Another question centered on the area of code enforcement and how those ordinances might be enforced in the absence of a code enforcement officer.
Coston said she would talk with town staff and the town manager to determine the areas of need.

“I want the town to be well-maintained and I would try to come up with ways to accomplish that,” she said.

Housley in his response said that the town would likely not be able to afford a code enforcement officer given the current economic situation. Housley said he would work with law enforcement, town staff and others to meet code enforcement needs.

A question posed to the mayoral candidates asked their opinion on the proper role of a mayor.  

Jackson in response said he would, “deal with the town manager and staff with a spirit of empowerment. I would do things as a leader to make sure you don’t have conflict and to optimize skills and boost morale.”

Dial in answering the question noted the town’s charter that maintains a weak mayor who votes only as a tie-breaker.

“So that’s not much power,” Dial said. “I would be supportive and work on conflict management. I have no desire to be a dictator.”

On the issue of recreation and whether a portion of the town’s reserve funds should be used for recreational purposes, Howard said the reserves should be kept in place. Proctor agreed, saying that she did not believe in spending down the reserves, including for recreation.

On another question pertaining to recreation, Housley and Coston were asked if the town’s provided too many or too few recreational offerings.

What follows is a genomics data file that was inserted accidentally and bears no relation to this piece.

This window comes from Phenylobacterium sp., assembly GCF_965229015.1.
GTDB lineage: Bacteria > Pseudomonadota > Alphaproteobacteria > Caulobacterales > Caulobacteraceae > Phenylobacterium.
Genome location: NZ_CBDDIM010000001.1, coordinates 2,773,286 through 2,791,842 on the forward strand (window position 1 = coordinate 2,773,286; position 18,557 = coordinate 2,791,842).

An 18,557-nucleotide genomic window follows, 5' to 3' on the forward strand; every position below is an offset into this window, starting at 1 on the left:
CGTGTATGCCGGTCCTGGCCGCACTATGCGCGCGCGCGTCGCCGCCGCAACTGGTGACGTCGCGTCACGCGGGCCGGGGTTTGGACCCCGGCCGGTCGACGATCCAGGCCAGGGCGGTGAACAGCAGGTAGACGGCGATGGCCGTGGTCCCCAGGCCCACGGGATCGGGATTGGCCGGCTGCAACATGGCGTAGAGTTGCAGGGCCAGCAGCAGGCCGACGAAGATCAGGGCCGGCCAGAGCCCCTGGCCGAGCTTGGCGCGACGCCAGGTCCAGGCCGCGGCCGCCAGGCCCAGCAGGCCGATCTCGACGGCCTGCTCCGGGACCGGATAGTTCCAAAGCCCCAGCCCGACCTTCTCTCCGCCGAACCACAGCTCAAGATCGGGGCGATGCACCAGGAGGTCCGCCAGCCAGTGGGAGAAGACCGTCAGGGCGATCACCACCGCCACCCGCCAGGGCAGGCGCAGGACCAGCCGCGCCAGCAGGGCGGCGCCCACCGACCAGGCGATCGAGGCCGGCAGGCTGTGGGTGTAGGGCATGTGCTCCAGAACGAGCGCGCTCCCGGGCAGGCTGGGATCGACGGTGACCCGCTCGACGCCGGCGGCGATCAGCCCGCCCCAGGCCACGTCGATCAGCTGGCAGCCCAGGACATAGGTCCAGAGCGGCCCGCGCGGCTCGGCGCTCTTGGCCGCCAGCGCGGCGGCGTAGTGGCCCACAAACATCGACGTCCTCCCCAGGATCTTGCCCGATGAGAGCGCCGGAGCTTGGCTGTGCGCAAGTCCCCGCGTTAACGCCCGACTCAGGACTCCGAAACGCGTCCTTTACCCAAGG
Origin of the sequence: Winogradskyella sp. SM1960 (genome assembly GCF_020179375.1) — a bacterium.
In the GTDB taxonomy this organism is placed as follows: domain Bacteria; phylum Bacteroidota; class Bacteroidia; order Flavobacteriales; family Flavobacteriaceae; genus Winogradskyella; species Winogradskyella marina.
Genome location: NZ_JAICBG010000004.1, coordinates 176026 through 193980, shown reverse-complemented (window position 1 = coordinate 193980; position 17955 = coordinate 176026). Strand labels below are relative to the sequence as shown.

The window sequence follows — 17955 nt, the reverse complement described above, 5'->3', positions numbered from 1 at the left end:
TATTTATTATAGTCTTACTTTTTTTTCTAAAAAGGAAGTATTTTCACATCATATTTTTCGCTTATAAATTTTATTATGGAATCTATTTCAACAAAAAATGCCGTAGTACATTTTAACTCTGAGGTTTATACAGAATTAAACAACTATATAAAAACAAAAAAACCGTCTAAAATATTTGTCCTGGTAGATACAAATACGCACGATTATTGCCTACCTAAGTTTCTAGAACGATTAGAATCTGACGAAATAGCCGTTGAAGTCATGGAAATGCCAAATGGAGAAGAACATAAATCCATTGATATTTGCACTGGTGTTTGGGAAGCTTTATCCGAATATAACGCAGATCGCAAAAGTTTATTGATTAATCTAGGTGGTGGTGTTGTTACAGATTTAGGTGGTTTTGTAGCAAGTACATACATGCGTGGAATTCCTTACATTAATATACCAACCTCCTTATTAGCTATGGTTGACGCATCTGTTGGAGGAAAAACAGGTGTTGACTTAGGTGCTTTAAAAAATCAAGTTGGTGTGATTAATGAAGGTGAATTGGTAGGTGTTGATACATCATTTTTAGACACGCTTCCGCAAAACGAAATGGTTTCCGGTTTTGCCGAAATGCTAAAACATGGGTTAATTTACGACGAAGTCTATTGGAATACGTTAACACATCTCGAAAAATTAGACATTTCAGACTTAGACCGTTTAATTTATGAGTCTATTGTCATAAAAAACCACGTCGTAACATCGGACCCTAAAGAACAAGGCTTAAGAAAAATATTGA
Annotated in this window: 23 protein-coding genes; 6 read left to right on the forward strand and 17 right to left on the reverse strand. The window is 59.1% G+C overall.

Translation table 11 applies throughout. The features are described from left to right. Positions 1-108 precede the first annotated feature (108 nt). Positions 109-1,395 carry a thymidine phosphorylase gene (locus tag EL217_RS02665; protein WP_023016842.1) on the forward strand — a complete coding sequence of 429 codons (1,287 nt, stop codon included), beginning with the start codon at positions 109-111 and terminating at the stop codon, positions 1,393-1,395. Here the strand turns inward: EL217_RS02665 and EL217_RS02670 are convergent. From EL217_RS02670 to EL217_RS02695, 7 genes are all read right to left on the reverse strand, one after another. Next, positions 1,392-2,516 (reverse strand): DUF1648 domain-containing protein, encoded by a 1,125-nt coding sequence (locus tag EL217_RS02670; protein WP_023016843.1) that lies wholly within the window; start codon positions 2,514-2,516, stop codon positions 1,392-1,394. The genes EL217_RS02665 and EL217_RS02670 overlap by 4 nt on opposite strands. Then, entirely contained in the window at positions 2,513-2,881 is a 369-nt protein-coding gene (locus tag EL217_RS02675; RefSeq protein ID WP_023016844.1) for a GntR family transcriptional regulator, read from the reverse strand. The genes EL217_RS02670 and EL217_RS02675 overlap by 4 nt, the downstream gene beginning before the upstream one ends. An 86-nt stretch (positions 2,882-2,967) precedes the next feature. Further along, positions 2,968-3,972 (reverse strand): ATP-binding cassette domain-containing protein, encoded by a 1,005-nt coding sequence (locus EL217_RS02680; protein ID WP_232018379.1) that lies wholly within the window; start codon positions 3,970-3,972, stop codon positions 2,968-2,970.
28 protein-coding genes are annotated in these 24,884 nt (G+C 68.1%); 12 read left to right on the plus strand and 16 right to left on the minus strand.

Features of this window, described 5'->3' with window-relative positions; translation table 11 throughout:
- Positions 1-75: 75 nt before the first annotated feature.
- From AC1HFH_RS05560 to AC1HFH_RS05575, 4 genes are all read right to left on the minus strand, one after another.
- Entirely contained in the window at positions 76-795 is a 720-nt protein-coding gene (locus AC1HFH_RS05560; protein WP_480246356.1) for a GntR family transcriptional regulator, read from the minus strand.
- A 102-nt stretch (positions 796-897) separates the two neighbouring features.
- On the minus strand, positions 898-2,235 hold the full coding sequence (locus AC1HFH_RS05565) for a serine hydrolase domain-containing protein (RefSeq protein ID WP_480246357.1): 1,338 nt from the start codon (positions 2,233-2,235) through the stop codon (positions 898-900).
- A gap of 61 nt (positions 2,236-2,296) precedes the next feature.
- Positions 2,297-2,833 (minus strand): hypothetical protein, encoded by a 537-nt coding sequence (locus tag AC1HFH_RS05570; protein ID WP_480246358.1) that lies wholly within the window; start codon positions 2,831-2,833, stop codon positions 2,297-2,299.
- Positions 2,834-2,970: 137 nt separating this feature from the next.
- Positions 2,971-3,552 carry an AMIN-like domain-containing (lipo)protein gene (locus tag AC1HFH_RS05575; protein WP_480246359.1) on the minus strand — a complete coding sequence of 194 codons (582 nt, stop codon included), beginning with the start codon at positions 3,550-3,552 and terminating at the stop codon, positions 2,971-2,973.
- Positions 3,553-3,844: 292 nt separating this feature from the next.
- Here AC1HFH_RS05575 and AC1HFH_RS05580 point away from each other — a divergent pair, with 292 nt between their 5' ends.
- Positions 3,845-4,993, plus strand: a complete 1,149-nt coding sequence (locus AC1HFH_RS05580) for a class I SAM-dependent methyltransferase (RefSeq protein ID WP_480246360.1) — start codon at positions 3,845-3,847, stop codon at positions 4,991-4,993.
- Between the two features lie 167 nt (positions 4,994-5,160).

“I believe the level could be (higher). Demand increases over time and we have to look for ways to get the youth involved. So I’m very much in favor (of increasing recreational offerings),” Coston said.

Housley in his response said, “For a town our size recreation is adequate. And as a council our job is to listen to the people and act if (the existing recreational offerings) are inadequate.”

On a question pertaining to Tyrone’s future, the mayoral candidates were asked to look four years ahead to assess the state of the town and its priorities.
“We need to maintain fiscal accountability and infrastructure. We made the decision not to have a stormwater fee to keep taxes down,” Dial said, adding that the town must do what it can to continue to grow despite the state of the economy.

Jackson agreed, adding that, “Tyrone is going to grow due to its geographical position. So we have to look (to the future with) a smart growth perspective.” That perspective, Jackson said, also contains variables such as education, parks and recreation and a nice community feel and community spirit.

An addition to the forum that has seldom if ever been done before around Fayette County was the inclusion of a straw poll after the event concluded. Though not a scientific poll, the exercise, said forum organizer Leslie Edwards, gave those in attendance the opportunity to have their say on the candidates they preferred to hold office.

The straw poll results showed:
For mayor
Derrick Jackson - 48
Eric Dial - 46

Post 1:
Linda Howard - 44
Tammy Proctor - 41

Post 2
Ryan Housley - 47
Pota Coston - 44

Unlike some communities, the large number of residents attending the forum is the norm, not the exception, for Tyrone. As with many meetings of the Town Council and Planning Commission, Tyrone residents are known for their high level of attendance and participation when it comes to local governance.

The candidates fielded a large number of questions that filled the two-hour forum. To view the entire event visit